The move to invoke mandatory minimum sentences for drug-related offences - part of Bill C-15 currently before Parliament - is rooted in a polarized understanding of those involved in illicit drug use. The evidence suggests that mandatory minimum sentences have the potential to make people who are already in poor health even sicker, without making the rest of us safer. They should therefore be reconsidered.
People who suffer and hurt others around them as a result of their drug use are often recognized as victims of genetic predisposition, life circumstance and unfortunate behaviour. Use and abuse of legal and illegal substances is hardly uncommon in Canadian society, and so most of us feel some empathy for these people. We all know someone - a brother, sister, parent or friend - who has suffered from their overuse of drugs or alcohol.
But we have less connection to the victimizers - the more visible "villains" in this picture. They may be biker gangs, or international drug cartels, or sophisticated grow operators - who we know don't deserve our sympathy. How well can we distinguish those in need of support and treatment from those who deserve punishment? What are the consequences of getting it wrong?
A study in Vancouver found that 20 per cent of the substance users surveyed also dealt drugs to support their own use, or to pay off debts incurred from using drugs. Those further up the trafficking chain are able to distance themselves from street-level activity, where most arrests are made. Therefore in practical terms, mandatory minimum sentences are more likely to target those whose trafficking relates directly to their own drug problem.
So why should we care if these people go to jail? Are they not committing a criminal act that ought to receive punishment? Here are three good reasons why sending more people with drug problems to jail is a bad idea.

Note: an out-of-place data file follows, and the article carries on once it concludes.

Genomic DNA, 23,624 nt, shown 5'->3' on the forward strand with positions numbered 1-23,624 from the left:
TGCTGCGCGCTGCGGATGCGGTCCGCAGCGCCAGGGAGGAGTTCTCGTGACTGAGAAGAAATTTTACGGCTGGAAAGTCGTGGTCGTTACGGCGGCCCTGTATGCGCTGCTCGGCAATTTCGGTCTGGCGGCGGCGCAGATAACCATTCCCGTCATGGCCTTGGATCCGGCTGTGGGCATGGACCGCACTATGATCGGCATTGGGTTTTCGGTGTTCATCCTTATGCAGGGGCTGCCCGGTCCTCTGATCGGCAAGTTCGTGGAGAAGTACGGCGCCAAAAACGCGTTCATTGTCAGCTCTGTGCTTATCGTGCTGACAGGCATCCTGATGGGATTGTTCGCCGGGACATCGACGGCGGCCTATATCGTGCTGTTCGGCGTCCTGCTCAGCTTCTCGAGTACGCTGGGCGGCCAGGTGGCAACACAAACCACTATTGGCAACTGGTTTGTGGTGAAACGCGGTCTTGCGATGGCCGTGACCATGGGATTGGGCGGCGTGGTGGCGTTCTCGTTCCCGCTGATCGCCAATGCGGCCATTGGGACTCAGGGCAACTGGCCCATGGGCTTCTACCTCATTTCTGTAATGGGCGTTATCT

First, prisons are a bad place to try to kick a drug habit. All evidence tells us that prison is a really good place to continue - or even acquire - a drug problem. A study in Ireland showed that 20 per cent of people who use injection drugs began injecting in prison. Furthermore, our own Correctional Service of Canada found that almost 40 per cent of inmates in federal prisons have used drugs in their current institution.
Second, people in prison are at higher risk of contracting communicable diseases. When they are released, the evidence tells us that the infections and communicable diseases they acquire in prison constitute a serious public health problem. The number of known cases of HIV in prisons is on the rise, (up 35 per cent in five years) within a population that already has 10 times the HIV rate of the general public. Once individuals are released, these infections become a concern not only for their own health, but for the entire community.
Third, prison is expensive. Mandatory minimum sentences for drug offences in the United States (admittedly far more punitive than those in our government's proposed legislation), caused a 925 per cent increase in federal spending on corrections over 20 years. Can we justify devoting such enormous public investment to locking up drug offenders when we spend so little on preventing and treating substance use problems in the first place?
There's simply no compelling evidence - anywhere - that mandatory minimum sentences are an effective public policy instrument. So why would we accept them as key part of our national approach to illicit drugs?
Perhaps we are relieved that a problem as difficult and complex as illicit drug use and drug addiction can be simplified to victims and villains. Addiction is unnervingly complicated - a mixture of neuroscience, social factors and personal circumstance. We must also remember that there's a wide range of substance use and abuse - legal and illegal - in our society that cannot be divorced from a comprehensive approach to illicit drug use.
Laws that neatly distinguish between victims and villains won't help us deal with a problem as multifaceted as the individuals who use illicit drugs. Such legislation is too simple and inflexible for so complex a problem.
Our public policy on drug use should recognize addiction in all its complexity. As a society we should ask the hard questions about the connections of drug use to trauma, poverty and social exclusion. We should look at what the evidence and experience of other jurisdictions tell us. That should direct public spending - and law-making - to addressing the roots of the problem, rather than on misguided incarceration long after drug problems have begun.
Dr. Paul Garfinkel is president and CEO of the Centre for Addiction and Mental Health (CAMH).